Wilks was the son of Matthew Wilks, minister of the Whitefield's Tabernacle, Moorfields. He was for many years the vestry clerk and chief manager of the parochial affairs of St Luke's Old Street. He became secretary of the Protestant Society for the protection of religious liberty when it was formed in 1811.
In 1830, Wilks was elected Member of Parliament (MP) for Boston with the battle-cry of his supporters of "Wilks and Liberty". He held the seat until 1837. In 1834 he was in two religious disputes. In one "His conduct at the Tabernacle, in Moorfields, completely destroyed the small remains of confidence which they were disposed to repose in him", and in the other "Mr. Wilks has given no proof, as a manager, of zeal for the glory of God in the place, or of interest in the prosperity of its institutions:—Resolved,—That, in the judgment of this Meeting, John Wilks, Esq. M.P., for the above and other reasons, is not a fit and proper person to act as an office-bearer in the Church of God".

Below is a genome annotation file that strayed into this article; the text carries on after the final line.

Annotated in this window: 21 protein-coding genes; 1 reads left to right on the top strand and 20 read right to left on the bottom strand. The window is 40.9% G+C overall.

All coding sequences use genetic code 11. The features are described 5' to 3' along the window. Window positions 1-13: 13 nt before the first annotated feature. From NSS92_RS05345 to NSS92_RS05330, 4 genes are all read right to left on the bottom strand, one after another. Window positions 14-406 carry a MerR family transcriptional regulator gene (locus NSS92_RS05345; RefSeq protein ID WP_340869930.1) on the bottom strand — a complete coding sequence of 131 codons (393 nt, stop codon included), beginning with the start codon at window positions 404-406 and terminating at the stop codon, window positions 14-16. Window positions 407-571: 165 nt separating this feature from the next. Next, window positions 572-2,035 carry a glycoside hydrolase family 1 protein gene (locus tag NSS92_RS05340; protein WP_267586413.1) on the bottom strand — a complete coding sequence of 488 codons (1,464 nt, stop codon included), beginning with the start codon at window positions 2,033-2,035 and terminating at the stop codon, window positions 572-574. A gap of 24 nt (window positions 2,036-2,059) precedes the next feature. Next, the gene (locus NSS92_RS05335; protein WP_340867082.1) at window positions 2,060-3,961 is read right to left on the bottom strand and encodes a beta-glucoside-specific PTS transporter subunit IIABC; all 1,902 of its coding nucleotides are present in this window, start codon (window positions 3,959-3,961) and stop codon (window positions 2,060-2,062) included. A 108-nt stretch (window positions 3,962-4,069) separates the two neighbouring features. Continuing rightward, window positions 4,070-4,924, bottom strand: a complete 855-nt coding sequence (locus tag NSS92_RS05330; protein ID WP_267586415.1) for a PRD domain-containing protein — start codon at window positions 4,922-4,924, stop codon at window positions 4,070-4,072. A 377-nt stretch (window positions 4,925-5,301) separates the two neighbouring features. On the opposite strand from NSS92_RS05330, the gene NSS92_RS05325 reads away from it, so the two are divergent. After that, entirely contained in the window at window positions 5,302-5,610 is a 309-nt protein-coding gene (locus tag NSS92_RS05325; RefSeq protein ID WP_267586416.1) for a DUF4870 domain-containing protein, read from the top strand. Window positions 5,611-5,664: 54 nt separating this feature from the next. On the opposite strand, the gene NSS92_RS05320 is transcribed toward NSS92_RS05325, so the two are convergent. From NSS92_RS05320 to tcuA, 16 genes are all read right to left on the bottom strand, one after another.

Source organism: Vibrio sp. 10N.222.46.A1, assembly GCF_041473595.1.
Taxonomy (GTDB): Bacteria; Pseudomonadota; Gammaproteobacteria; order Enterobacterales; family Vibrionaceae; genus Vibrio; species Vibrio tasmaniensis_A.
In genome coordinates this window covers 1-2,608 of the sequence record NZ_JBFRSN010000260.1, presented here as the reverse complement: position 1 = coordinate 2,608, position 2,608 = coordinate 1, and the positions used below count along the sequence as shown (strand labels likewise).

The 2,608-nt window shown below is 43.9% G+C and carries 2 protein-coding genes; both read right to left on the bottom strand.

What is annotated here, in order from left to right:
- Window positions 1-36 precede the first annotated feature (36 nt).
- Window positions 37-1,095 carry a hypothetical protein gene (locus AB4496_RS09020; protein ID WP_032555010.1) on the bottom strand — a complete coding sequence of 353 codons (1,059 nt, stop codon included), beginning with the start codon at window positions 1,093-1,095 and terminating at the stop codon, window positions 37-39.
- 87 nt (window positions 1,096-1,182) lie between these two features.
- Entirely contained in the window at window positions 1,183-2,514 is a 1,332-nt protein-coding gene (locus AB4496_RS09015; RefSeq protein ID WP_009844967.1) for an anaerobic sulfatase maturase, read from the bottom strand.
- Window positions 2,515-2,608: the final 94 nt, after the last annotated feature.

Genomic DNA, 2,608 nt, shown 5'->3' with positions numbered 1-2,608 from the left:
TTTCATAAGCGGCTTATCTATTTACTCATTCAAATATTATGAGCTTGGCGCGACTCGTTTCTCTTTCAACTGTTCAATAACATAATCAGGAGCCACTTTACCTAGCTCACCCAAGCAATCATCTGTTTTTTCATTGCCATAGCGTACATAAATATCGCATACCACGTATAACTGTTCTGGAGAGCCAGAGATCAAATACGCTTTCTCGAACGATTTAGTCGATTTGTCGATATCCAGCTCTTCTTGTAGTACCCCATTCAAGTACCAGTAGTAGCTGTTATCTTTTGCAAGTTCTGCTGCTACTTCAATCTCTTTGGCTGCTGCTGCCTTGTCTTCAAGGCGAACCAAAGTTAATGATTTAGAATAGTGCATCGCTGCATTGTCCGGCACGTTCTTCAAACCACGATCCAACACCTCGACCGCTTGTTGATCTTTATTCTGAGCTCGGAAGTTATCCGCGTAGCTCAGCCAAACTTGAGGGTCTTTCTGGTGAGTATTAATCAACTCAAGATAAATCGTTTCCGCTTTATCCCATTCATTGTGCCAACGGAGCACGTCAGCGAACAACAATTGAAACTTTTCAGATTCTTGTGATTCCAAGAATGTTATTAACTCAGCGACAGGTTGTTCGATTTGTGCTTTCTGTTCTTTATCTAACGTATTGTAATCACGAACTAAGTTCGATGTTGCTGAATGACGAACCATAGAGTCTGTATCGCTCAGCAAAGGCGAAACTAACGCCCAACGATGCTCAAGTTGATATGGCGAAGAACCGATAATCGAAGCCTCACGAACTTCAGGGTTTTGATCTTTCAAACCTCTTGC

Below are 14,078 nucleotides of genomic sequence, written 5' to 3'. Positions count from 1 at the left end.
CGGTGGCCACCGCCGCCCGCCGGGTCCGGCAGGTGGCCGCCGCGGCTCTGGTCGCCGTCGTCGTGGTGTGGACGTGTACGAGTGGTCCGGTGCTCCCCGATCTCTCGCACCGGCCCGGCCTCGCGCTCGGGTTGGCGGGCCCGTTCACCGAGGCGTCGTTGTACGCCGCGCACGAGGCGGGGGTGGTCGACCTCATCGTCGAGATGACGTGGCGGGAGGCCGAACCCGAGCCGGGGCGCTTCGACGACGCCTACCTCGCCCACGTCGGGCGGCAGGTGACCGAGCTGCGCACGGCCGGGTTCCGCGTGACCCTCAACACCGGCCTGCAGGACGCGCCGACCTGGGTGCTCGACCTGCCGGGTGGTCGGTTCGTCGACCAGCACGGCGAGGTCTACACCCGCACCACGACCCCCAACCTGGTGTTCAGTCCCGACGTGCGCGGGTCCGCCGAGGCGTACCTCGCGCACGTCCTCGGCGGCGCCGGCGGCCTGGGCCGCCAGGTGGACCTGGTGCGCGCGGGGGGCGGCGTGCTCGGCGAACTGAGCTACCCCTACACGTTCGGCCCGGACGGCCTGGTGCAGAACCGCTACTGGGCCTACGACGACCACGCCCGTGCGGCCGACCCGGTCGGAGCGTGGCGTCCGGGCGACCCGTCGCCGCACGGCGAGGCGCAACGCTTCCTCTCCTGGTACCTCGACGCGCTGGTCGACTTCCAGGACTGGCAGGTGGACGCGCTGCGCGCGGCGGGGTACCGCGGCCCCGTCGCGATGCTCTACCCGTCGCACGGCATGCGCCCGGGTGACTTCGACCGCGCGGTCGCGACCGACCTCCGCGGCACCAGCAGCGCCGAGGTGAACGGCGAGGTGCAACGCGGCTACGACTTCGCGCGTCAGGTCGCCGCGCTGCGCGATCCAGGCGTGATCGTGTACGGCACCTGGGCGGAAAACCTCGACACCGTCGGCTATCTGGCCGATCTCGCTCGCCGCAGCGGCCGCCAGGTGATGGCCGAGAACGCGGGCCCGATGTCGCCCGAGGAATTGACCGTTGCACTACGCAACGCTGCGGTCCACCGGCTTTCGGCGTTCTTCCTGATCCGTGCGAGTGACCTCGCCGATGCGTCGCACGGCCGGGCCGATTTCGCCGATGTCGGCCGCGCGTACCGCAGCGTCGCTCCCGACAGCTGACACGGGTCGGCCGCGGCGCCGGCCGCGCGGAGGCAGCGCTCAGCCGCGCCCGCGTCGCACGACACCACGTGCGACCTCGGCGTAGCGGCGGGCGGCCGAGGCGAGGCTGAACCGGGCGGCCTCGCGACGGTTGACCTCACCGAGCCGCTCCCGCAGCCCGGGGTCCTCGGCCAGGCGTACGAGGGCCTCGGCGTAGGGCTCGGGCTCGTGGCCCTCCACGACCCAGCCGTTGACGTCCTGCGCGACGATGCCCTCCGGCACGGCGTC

Wilks died at the age of 77.
- Holliday Bickerstaffe Kendall. The origin and history of the Primitive Methodist Church (Volume 1)
- Leigh Rayment Commons constituencies B Part 4
- The British Magazine Vol 6 1834
- Lee, Sidney, ed. (1900). "Wilks, John". Dictionary of National Biography. 61. London: Smith, Elder & Co.
- Gentleman's Magazine vol 12
- Quinn, J. M. V. "Wilks, John". Oxford Dictionary of National Biography (online ed.). Oxford University Press. doi:10.1093/ref:odnb/21463. (Subscription or UK public library membership required.)
- Hansard 1803–2005: contributions in Parliament by John Wilks
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